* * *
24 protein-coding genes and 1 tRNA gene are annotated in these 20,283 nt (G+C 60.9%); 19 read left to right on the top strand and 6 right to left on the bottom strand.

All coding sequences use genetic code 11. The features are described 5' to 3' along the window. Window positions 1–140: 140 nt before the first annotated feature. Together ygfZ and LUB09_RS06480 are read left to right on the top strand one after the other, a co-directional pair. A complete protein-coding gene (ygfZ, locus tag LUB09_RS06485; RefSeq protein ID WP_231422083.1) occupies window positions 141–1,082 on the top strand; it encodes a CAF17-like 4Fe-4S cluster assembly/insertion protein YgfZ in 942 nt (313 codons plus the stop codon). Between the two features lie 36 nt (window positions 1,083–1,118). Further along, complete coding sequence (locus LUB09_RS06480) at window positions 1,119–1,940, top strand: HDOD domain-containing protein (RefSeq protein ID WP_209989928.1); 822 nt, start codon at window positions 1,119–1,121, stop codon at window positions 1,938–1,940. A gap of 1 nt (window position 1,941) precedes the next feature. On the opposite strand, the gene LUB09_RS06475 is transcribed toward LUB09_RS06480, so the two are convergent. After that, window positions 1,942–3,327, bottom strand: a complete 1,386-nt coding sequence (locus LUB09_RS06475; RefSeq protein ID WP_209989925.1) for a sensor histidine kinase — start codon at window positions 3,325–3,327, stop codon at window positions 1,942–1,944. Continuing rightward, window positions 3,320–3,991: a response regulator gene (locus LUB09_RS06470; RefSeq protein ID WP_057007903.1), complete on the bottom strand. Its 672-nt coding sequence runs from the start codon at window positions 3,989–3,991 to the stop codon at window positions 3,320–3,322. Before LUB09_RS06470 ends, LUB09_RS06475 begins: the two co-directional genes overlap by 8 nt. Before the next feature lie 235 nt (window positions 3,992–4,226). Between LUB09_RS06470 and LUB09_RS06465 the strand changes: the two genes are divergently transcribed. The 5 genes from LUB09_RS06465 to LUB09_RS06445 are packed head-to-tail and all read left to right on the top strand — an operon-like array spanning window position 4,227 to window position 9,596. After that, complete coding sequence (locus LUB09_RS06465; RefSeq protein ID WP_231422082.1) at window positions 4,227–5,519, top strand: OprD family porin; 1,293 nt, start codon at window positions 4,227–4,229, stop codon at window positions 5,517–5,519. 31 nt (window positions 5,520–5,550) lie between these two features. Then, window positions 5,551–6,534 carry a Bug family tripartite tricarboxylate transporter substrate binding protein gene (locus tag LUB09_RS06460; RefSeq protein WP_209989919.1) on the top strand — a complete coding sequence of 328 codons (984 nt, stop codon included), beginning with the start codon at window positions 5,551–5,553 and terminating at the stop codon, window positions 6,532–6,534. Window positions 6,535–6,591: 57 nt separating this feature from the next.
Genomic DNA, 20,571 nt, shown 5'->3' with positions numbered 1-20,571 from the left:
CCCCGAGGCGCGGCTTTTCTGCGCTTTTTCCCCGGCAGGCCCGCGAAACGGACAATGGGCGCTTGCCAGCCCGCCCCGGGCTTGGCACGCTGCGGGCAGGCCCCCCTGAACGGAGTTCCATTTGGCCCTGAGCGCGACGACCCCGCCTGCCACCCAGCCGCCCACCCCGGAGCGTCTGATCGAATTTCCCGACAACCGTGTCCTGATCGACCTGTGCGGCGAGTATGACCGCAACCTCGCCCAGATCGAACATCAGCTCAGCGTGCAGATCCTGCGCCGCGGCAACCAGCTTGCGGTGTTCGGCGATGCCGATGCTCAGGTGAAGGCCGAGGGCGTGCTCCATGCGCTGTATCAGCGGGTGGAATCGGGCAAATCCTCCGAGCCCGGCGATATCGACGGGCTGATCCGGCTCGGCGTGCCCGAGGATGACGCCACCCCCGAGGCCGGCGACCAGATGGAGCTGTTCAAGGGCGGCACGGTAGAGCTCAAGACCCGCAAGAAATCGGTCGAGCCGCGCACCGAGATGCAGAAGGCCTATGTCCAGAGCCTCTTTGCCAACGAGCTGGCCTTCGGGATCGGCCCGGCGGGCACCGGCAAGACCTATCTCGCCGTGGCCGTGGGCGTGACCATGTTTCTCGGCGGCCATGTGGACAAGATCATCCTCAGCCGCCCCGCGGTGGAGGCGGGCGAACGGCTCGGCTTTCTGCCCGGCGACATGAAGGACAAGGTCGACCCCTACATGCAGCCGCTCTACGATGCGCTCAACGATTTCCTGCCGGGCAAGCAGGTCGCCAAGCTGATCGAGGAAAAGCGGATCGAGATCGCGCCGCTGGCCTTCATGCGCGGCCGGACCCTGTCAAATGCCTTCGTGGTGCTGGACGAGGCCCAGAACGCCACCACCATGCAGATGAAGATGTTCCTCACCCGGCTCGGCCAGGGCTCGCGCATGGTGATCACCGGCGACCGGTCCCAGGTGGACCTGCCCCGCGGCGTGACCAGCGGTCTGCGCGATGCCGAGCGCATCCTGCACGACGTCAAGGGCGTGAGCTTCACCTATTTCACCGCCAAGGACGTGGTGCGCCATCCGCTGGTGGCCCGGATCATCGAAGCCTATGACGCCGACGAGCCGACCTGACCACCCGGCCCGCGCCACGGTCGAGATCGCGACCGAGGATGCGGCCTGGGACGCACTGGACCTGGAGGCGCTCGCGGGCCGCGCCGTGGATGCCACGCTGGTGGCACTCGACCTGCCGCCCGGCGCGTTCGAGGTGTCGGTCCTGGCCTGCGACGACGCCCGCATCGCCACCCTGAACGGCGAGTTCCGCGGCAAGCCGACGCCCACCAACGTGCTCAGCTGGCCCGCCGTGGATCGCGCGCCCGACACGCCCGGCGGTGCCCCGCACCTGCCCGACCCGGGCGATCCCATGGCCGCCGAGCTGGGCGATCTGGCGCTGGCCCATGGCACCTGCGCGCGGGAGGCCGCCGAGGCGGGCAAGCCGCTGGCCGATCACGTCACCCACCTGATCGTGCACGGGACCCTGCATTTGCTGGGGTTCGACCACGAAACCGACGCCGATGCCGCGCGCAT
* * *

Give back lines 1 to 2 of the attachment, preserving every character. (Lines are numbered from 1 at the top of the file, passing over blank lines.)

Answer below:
24 protein-coding genes and 1 tRNA gene are annotated in these 20,283 nt (G+C 60.9%); 19 read left to right on the top strand and 6 right to left on the bottom strand.

All coding sequences use genetic code 11. The features are described 5' to 3' along the window. Window positions 1–140: 140 nt before the first annotated feature. Together ygfZ and LUB09_RS06480 are read left to right on the top strand one after the other, a co-directional pair. A complete protein-coding gene (ygfZ, locus tag LUB09_RS06485; RefSeq protein ID WP_231422083.1) occupies window positions 141–1,082 on the top strand; it encodes a CAF17-like 4Fe-4S cluster assembly/insertion protein YgfZ in 942 nt (313 codons plus the stop codon). Between the two features lie 36 nt (window positions 1,083–1,118). Further along, complete coding sequence (locus LUB09_RS06480) at window positions 1,119–1,940, top strand: HDOD domain-containing protein (RefSeq protein ID WP_209989928.1); 822 nt, start codon at window positions 1,119–1,121, stop codon at window positions 1,938–1,940. A gap of 1 nt (window position 1,941) precedes the next feature. On the opposite strand, the gene LUB09_RS06475 is transcribed toward LUB09_RS06480, so the two are convergent. After that, window positions 1,942–3,327, bottom strand: a complete 1,386-nt coding sequence (locus LUB09_RS06475; RefSeq protein ID WP_209989925.1) for a sensor histidine kinase — start codon at window positions 3,325–3,327, stop codon at window positions 1,942–1,944. Continuing rightward, window positions 3,320–3,991: a response regulator gene (locus LUB09_RS06470; RefSeq protein ID WP_057007903.1), complete on the bottom strand. Its 672-nt coding sequence runs from the start codon at window positions 3,989–3,991 to the stop codon at window positions 3,320–3,322. Before LUB09_RS06470 ends, LUB09_RS06475 begins: the two co-directional genes overlap by 8 nt. Before the next feature lie 235 nt (window positions 3,992–4,226). Between LUB09_RS06470 and LUB09_RS06465 the strand changes: the two genes are divergently transcribed. The 5 genes from LUB09_RS06465 to LUB09_RS06445 are packed head-to-tail and all read left to right on the top strand — an operon-like array spanning window position 4,227 to window position 9,596. After that, complete coding sequence (locus LUB09_RS06465; RefSeq protein ID WP_231422082.1) at window positions 4,227–5,519, top strand: OprD family porin; 1,293 nt, start codon at window positions 4,227–4,229, stop codon at window positions 5,517–5,519. 31 nt (window positions 5,520–5,550) lie between these two features. Then, window positions 5,551–6,534 carry a Bug family tripartite tricarboxylate transporter substrate binding protein gene (locus tag LUB09_RS06460; RefSeq protein WP_209989919.1) on the top strand — a complete coding sequence of 328 codons (984 nt, stop codon included), beginning with the start codon at window positions 5,551–5,553 and terminating at the stop codon, window positions 6,532–6,534. Window positions 6,535–6,591: 57 nt separating this feature from the next.